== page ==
Pause for a moment to let that sink in.  In 92 races we have had 51 different winners. That tells us just what an enormous achievement it is to win Comrades. Only 51 men have been able to win this race.

Obviously there have been the multi race winners but that takes nothing away from those who are single race winners when you think of the very long list of those who would dearly love to win this race but have just not been able to do so.  Those who have had to be content to go home year after year with a gold medal but no winner’s medal.

Make no mistake though, to go home with a gold medal is still something pretty special.

The trouble is, that whilst it is very special to win a gold medal or a collection of gold medals people tend to forget the person who finishes second, no matter what the sporting event is.

To demonstrate what I mean, Hardy Ballington, who was a five time winner and who is remembered for that achievement, had a younger brother John, who won 5 gold medals in Comrades with a best position of second in 1949.  Does anyone remember that?  

He wore race number 26 and that was long ago reallocated to the late Ian Jardine who turned it green so even the “honour” of getting a green number for John’s five golds for the number he wore was lost because things were different.

Green numbers were first introduced in 1972 so John Ballington’s number 26 had been reallocated long after he stopped running and long after the concept of permanent numbers for 5 gold medals was even thought of.

I have tried to find somewhere that John Ballington’s 5 gold medals are recognised and I haven’t been able to do so.  He wasn’t a winner – he came second and had a collection of gold medals!

I think also of that fantastic runner from Collegians Harriers in Pietermaritzburg, Gordon Baker. Many runners from the modern era won’t even know the name.  Gordon ran Comrades nine times and won eight gold medals but just couldn’t win the race itself.  The result is that today he’s basically forgotten by most people except those of us who knew him from way back when.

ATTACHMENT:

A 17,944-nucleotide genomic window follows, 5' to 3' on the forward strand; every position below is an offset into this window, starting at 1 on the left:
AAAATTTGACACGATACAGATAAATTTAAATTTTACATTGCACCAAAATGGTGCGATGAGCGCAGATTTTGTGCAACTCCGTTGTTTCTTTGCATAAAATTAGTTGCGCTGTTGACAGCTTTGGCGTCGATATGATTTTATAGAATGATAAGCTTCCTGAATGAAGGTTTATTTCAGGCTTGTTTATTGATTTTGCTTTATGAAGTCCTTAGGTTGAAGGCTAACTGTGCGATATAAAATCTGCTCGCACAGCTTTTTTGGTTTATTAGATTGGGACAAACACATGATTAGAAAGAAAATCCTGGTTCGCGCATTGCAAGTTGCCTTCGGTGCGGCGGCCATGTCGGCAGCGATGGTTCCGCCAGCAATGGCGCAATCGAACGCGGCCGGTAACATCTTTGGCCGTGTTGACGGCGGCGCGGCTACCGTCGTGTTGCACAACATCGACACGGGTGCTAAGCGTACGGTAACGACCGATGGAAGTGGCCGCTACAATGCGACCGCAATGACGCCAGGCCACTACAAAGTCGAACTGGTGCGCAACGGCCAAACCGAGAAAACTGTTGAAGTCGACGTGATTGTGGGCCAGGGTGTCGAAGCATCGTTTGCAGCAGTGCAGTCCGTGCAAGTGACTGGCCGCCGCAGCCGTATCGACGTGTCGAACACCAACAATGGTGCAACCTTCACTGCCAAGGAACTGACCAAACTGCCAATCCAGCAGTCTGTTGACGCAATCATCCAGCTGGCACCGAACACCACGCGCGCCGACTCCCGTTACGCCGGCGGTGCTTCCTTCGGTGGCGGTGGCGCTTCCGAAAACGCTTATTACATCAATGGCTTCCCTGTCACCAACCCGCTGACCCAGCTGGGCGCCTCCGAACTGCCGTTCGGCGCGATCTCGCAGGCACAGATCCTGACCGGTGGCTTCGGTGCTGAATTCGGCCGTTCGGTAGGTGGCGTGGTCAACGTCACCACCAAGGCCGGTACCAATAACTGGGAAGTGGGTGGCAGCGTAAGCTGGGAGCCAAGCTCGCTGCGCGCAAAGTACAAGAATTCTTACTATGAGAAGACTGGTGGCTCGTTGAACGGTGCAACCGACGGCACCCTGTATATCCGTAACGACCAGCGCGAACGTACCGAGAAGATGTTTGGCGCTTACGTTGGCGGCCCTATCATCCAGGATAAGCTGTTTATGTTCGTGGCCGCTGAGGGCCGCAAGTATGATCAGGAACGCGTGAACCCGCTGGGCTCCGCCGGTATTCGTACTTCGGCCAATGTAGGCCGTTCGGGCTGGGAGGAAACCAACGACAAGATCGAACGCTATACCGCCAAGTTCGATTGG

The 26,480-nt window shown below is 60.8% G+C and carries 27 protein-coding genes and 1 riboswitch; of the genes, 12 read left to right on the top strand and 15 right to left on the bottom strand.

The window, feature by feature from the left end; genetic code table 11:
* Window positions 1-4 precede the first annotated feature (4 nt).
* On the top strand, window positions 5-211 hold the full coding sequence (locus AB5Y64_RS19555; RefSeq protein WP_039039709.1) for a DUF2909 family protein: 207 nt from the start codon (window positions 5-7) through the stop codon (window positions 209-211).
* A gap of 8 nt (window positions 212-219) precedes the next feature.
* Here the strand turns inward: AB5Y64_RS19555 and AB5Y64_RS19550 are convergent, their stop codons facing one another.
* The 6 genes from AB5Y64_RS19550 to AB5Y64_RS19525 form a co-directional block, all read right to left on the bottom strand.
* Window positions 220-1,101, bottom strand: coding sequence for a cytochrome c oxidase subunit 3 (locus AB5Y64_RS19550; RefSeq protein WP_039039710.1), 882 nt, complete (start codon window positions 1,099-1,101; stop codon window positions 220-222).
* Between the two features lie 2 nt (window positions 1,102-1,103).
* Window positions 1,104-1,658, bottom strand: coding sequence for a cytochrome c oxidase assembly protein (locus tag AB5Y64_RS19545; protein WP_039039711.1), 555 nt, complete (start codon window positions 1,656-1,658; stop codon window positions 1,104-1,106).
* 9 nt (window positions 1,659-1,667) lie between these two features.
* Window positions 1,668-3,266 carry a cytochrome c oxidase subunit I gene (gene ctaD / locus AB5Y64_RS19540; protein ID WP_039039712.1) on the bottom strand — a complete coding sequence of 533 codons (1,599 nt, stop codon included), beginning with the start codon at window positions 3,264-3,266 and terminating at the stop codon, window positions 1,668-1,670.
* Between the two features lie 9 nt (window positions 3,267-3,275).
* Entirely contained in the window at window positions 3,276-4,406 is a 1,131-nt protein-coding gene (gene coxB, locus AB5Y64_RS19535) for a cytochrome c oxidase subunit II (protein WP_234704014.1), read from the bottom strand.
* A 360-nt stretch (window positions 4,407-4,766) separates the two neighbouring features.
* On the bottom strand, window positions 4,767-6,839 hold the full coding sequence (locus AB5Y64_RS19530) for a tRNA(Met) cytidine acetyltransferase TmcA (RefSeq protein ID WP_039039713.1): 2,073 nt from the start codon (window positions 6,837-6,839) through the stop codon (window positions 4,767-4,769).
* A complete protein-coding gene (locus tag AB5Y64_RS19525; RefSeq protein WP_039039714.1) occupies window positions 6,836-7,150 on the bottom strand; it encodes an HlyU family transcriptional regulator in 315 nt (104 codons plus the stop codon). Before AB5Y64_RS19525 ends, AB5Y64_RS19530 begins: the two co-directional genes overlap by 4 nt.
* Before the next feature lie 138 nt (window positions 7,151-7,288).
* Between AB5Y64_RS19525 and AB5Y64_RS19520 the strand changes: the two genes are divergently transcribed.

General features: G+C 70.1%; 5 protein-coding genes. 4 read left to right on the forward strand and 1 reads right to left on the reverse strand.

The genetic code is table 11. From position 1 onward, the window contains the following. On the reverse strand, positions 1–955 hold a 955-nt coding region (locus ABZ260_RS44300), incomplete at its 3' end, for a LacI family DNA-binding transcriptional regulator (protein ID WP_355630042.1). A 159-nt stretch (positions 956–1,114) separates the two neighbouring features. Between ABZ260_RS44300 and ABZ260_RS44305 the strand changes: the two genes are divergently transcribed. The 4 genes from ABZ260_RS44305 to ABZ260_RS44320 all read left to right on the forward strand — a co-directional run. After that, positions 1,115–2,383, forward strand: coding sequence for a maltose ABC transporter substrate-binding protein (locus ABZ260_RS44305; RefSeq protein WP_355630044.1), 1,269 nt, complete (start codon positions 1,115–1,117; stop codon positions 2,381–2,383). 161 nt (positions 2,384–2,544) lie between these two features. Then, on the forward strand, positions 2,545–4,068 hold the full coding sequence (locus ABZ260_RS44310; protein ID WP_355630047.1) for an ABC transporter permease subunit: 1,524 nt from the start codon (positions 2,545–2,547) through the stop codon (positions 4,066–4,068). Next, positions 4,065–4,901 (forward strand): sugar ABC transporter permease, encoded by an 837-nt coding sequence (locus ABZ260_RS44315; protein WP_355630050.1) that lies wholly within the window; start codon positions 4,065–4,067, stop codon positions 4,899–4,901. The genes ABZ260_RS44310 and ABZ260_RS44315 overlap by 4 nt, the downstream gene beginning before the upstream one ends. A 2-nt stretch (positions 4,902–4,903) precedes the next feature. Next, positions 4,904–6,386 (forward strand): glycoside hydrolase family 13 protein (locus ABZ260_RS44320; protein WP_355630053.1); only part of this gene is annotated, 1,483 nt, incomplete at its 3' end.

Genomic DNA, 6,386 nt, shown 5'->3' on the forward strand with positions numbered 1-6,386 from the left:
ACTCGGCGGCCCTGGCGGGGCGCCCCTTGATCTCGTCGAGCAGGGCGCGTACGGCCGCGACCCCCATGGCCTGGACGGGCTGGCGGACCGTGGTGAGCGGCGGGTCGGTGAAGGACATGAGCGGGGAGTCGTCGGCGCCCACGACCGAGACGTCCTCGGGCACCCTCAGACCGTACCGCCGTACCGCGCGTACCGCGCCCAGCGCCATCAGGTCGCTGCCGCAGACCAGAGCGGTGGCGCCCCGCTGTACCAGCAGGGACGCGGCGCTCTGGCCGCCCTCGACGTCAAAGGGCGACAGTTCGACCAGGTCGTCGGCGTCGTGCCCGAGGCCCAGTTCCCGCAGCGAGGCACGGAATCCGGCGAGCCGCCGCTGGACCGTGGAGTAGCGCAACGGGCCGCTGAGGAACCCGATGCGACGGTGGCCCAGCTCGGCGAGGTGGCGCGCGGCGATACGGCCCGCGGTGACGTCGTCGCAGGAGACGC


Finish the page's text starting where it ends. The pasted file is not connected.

I have been privileged to have met many of the winners since the sixties and when you speak to these chaps they’re ordinary people and most of them quiet and unassuming – until you see a few of them gathered together and you realise that there’s a bond that holds them together.

That bond that says “We’ve won Comrades” and they don’t have to actually say a word, it’s just there.  A magic in the air that you can feel and almost touch. 

I heard Bruce Fordyce recently refer to the Winner’s Trophy jealously as “Our Trophy” and he made it clear that they don’t actually want just any name on that trophy and if your name is on there you have to earn the right to have your name there and he wasn’t being big headed about the way in which he said it although he had every right to be so. 

It’s a very special club and not just anyone can join and from what I’ve seen as an outsider looking in, it doesn’t matter how many Comrades they’ve won to be recognised by the members of that “special club” they all seem to be equal in each other’s eyes.  All that matters is that they’ve won.